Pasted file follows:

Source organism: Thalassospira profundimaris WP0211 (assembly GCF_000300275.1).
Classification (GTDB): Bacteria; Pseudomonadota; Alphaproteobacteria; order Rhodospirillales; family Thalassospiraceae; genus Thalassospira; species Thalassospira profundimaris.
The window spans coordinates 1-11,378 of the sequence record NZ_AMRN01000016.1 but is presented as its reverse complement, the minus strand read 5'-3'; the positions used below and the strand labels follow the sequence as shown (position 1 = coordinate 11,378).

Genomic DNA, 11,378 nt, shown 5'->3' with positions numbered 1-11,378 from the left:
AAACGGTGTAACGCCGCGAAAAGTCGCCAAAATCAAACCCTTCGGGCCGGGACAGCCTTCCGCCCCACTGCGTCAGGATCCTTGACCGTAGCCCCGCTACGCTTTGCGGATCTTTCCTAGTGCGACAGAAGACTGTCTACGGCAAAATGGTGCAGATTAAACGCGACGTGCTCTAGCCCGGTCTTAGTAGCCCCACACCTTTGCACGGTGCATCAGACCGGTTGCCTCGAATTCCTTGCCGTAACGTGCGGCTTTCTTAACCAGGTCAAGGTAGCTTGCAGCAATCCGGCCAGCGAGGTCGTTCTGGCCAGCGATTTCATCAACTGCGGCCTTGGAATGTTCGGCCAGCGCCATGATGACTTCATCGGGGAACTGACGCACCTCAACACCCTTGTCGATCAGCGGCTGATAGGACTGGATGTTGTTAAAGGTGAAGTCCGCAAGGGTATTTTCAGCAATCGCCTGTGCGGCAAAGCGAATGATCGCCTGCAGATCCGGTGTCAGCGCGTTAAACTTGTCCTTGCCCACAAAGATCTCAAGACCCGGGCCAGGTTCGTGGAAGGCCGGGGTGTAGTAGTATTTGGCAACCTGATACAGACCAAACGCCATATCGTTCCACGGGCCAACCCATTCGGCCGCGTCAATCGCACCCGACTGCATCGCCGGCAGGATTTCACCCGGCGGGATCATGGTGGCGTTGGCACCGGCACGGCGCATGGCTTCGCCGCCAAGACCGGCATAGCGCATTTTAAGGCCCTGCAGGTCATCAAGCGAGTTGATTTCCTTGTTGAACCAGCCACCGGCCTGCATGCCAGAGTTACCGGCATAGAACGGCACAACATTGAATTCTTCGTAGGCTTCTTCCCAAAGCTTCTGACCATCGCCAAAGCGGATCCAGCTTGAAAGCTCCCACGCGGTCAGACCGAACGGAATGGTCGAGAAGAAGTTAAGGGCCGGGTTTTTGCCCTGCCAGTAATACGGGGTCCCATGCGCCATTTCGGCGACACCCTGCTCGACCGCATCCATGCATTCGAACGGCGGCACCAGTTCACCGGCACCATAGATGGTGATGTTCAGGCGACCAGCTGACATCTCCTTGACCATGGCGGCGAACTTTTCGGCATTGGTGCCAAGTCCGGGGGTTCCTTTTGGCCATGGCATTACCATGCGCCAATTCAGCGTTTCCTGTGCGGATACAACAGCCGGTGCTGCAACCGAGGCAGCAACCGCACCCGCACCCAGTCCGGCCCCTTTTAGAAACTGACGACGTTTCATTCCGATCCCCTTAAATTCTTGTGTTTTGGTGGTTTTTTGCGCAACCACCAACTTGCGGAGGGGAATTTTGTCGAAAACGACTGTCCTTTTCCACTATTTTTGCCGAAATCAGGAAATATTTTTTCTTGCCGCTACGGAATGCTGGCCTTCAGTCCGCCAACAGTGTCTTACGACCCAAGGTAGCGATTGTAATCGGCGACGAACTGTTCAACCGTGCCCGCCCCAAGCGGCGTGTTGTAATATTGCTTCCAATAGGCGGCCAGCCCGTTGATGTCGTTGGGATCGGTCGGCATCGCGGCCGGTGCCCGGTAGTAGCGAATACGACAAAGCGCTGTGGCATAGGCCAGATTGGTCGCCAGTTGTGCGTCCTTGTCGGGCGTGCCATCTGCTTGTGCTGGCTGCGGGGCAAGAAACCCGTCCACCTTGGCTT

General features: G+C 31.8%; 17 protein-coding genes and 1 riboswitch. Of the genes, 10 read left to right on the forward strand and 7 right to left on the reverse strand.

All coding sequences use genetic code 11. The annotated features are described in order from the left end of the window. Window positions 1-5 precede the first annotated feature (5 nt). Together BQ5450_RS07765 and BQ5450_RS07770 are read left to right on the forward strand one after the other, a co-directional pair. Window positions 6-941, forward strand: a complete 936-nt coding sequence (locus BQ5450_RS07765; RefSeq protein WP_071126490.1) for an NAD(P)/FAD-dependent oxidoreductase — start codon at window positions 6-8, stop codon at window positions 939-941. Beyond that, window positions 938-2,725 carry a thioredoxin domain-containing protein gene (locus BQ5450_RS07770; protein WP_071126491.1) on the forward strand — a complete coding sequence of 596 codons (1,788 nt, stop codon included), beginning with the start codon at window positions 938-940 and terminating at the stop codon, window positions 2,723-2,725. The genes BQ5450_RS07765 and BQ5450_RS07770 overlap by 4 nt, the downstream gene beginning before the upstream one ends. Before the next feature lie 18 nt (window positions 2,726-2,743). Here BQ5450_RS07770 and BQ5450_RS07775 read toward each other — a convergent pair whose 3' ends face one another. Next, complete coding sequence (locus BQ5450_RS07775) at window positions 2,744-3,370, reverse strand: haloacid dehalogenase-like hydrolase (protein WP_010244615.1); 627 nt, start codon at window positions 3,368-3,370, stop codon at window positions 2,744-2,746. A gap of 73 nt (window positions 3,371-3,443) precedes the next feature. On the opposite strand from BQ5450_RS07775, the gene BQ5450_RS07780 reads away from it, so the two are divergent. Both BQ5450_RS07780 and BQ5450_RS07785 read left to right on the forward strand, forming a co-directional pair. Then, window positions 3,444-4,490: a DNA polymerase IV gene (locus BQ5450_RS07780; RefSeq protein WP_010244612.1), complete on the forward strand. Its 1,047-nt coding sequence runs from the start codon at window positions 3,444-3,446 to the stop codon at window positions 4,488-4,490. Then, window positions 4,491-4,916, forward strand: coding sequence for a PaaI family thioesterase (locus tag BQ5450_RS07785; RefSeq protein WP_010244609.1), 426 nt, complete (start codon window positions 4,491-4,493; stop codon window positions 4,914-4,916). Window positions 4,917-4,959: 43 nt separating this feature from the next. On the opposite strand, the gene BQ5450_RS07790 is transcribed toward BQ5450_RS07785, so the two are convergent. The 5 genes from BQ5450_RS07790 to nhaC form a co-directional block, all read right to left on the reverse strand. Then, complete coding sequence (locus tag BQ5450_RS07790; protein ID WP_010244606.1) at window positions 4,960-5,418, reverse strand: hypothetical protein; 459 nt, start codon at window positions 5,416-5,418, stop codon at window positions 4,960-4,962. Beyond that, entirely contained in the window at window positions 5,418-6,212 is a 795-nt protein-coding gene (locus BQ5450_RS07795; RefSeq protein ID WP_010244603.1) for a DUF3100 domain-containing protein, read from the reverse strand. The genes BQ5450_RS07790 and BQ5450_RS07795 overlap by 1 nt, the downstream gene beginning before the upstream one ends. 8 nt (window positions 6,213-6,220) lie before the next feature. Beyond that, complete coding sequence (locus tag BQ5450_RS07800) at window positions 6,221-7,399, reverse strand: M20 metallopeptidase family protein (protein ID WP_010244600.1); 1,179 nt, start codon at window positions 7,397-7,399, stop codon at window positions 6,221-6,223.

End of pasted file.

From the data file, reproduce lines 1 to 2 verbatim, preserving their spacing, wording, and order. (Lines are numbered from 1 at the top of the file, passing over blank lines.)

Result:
Source organism: Thalassospira profundimaris WP0211 (assembly GCF_000300275.1).
Classification (GTDB): Bacteria; Pseudomonadota; Alphaproteobacteria; order Rhodospirillales; family Thalassospiraceae; genus Thalassospira; species Thalassospira profundimaris.